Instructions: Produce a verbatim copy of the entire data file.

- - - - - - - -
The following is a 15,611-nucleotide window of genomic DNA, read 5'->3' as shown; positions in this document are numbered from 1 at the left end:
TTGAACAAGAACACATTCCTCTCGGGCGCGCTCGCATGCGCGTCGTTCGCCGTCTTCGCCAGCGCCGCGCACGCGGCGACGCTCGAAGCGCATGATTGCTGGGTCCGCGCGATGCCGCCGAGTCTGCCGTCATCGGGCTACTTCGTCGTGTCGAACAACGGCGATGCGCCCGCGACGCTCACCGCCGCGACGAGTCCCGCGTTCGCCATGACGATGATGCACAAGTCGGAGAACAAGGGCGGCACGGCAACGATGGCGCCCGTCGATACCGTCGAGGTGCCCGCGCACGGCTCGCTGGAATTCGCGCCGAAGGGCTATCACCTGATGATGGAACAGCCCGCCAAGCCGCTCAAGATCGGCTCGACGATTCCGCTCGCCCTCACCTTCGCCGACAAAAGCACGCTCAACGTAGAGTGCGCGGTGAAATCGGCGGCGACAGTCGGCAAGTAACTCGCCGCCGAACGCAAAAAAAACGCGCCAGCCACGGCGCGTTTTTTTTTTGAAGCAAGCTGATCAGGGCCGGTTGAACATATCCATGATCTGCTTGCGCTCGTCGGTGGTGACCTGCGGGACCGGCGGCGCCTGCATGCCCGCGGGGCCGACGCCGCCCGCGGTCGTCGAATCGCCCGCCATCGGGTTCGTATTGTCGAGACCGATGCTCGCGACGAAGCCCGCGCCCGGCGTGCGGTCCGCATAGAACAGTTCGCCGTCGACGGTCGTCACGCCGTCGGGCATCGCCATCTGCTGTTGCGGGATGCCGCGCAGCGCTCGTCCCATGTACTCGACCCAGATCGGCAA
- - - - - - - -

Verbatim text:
The following is a 15,611-nucleotide window of genomic DNA, read 5'->3' as shown; positions in this document are numbered from 1 at the left end:
TTGAACAAGAACACATTCCTCTCGGGCGCGCTCGCATGCGCGTCGTTCGCCGTCTTCGCCAGCGCCGCGCACGCGGCGACGCTCGAAGCGCATGATTGCTGGGTCCGCGCGATGCCGCCGAGTCTGCCGTCATCGGGCTACTTCGTCGTGTCGAACAACGGCGATGCGCCCGCGACGCTCACCGCCGCGACGAGTCCCGCGTTCGCCATGACGATGATGCACAAGTCGGAGAACAAGGGCGGCACGGCAACGATGGCGCCCGTCGATACCGTCGAGGTGCCCGCGCACGGCTCGCTGGAATTCGCGCCGAAGGGCTATCACCTGATGATGGAACAGCCCGCCAAGCCGCTCAAGATCGGCTCGACGATTCCGCTCGCCCTCACCTTCGCCGACAAAAGCACGCTCAACGTAGAGTGCGCGGTGAAATCGGCGGCGACAGTCGGCAAGTAACTCGCCGCCGAACGCAAAAAAAACGCGCCAGCCACGGCGCGTTTTTTTTTTGAAGCAAGCTGATCAGGGCCGGTTGAACATATCCATGATCTGCTTGCGCTCGTCGGTGGTGACCTGCGGGACCGGCGGCGCCTGCATGCCCGCGGGGCCGACGCCGCCCGCGGTCGTCGAATCGCCCGCCATCGGGTTCGTATTGTCGAGACCGATGCTCGCGACGAAGCCCGCGCCCGGCGTGCGGTCCGCATAGAACAGTTCGCCGTCGACGGTCGTCACGCCGTCGGGCATCGCCATCTGCTGTTGCGGGATGCCGCGCAGCGCTCGTCCCATGTACTCGACCCAGATCGGCAA